No! Many people think that putting their assets into a Revocable Living Trust will help them qualify for Medicaid because the assets would no longer be titled in their name. Because a Living Trust is revocable and under your complete control you have not "given anything away." The assets are still available.
Nursing home care is expensive. The average cost is close to $50,000 a year. Like many people, you may think Medicare pays for it, but unfortunately it does not. Medicare covers only short periods of skilled nursing home care after a hospital stay.
How many people manage the cost of nursing homes?
Many nursing home residents have to pay the full cost of their care when they are admitted but they deplete their savings and other assets by paying for care. As a result, they will eventually qualify for Medicaid. Medicaid helps people with low incomes pay for medical bills. Medicaid is not the same as Medicare. Both programs provide health coverage, but Medicaid provides health coverage for people of all ages whose incomes are low.
Medicaid is a federally funded health care program that was created to provide health care services for the poor. It also pays for an unlimited number of days in a nursing care facility. This benefit appeals to many people. However, in order to qualify for Medicaid you can only have a certain amount of assets and receive a certain amount of income.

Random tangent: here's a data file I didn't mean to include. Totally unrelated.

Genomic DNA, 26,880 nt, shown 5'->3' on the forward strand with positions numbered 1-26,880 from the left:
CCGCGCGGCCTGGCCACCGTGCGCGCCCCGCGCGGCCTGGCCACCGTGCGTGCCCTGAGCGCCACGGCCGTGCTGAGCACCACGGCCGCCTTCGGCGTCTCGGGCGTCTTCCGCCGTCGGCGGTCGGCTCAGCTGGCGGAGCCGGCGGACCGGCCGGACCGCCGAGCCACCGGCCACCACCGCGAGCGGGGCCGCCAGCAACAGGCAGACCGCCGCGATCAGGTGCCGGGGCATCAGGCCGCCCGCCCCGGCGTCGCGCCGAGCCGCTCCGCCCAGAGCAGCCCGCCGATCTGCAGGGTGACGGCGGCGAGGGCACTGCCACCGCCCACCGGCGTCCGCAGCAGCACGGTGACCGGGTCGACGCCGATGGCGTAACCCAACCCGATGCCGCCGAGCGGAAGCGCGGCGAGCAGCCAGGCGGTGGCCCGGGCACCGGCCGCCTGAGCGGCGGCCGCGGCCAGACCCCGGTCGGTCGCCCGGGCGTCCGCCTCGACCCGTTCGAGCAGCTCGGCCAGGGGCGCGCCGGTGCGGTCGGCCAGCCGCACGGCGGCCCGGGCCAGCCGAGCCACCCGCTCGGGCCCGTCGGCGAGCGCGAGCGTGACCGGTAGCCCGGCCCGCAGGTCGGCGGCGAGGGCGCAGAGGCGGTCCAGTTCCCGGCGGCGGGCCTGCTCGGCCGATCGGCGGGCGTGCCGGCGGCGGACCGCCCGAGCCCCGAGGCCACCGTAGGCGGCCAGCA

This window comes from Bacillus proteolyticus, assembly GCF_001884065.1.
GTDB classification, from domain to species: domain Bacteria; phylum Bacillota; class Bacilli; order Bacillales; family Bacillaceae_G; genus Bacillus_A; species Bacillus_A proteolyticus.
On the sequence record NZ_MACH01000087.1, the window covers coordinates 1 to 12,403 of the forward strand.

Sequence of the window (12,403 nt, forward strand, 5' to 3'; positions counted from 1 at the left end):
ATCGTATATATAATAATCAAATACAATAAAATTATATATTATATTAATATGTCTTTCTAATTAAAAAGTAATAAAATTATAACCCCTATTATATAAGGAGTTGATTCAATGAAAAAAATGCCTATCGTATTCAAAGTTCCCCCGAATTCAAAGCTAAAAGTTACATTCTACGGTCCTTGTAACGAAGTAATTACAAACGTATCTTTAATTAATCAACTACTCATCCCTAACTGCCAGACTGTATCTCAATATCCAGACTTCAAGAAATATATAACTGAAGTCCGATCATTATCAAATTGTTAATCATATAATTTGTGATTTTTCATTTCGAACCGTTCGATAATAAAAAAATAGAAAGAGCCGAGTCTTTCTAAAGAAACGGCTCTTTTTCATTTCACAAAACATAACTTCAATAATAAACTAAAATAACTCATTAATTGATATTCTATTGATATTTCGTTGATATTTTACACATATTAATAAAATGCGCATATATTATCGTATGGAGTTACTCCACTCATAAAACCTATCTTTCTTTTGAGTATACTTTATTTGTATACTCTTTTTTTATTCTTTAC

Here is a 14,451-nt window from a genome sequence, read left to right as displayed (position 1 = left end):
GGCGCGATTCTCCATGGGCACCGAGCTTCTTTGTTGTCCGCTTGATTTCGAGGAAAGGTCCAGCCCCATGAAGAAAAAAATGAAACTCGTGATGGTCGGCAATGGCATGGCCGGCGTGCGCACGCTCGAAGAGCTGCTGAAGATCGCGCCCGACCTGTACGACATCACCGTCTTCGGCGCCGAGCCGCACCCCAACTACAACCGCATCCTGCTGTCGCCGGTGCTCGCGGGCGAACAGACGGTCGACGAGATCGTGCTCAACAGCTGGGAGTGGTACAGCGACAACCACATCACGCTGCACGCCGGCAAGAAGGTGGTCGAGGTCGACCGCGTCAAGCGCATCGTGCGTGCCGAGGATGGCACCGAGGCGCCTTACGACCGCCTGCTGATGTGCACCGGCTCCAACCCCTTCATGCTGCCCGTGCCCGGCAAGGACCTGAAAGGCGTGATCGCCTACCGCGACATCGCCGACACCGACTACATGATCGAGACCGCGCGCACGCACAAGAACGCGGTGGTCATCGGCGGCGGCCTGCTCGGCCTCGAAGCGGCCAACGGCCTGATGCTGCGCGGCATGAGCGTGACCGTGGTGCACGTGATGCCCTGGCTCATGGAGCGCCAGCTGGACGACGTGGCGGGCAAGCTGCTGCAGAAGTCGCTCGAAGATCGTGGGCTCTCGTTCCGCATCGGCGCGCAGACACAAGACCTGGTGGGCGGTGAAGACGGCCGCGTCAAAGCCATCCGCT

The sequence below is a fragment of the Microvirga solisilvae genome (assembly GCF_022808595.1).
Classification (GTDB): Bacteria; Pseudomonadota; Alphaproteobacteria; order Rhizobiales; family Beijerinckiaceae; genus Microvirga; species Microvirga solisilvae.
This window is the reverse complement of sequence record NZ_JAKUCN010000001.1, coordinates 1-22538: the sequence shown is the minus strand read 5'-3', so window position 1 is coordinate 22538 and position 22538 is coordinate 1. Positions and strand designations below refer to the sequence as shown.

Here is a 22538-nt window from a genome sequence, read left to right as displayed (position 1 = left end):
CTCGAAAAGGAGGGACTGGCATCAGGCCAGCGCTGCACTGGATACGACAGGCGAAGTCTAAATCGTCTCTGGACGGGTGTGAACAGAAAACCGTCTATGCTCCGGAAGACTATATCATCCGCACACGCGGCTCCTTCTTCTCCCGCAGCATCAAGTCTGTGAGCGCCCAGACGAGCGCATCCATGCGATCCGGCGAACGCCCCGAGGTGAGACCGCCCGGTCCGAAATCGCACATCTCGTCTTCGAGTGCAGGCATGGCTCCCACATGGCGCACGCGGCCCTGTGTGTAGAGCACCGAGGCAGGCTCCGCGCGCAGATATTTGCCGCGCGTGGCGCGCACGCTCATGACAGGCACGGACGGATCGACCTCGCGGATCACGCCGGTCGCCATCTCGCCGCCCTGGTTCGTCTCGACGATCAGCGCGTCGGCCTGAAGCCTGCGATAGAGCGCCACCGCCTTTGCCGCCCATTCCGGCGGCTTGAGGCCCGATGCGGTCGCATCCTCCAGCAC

As a result you have two choices. Spend your assets, or give them away. If you transfer or give away your assets, to avoid triggering a "period of ineligibility," you must wait a minimum of 36 months and one day before applying for Medicaid. If transfers are made to or from a Trust the look-back period is 60 months and one day. To apply for Medicaid benefits before the mandated waiting period has expired will trigger a period of ineligibility and makes you subject to possible criminal sanctions.
In August 1996 former President Clinton signed into law the Health Insurance Portability and Accountability Act. Under the law if you decide to qualify for Medicaid by transferring assets you had better do the transfers correctly or suffer stiff consequences. Specifically Section 217 Article 6 of the law states, that effective January 1, 1997:
"(6) Whosoever knowingly and willfully disposes of assets (including any transfer in trust) in order for an individual to become eligible for medical assistance under a State plan title XIX, if disposing of the assets results in a period of ineligibility for such assistance under section 1917 (c),
shall be (i) guilty of a felony and upon conviction thereof fined not more than $25,000 or imprisoned for not more than 5 years of both, or (ii) be guilty of a misdemeanor and upon conviction thereof fined not more than $10,000 and imprisoned for not more than one year, or both."
Before you do anything about tryimg to quality for Medicaid,consult with an attorney who specialized in Elder Law.
Remember an alternative to Medicaid is long-term care insurance, which one would purchase to pay for the costs of long term care.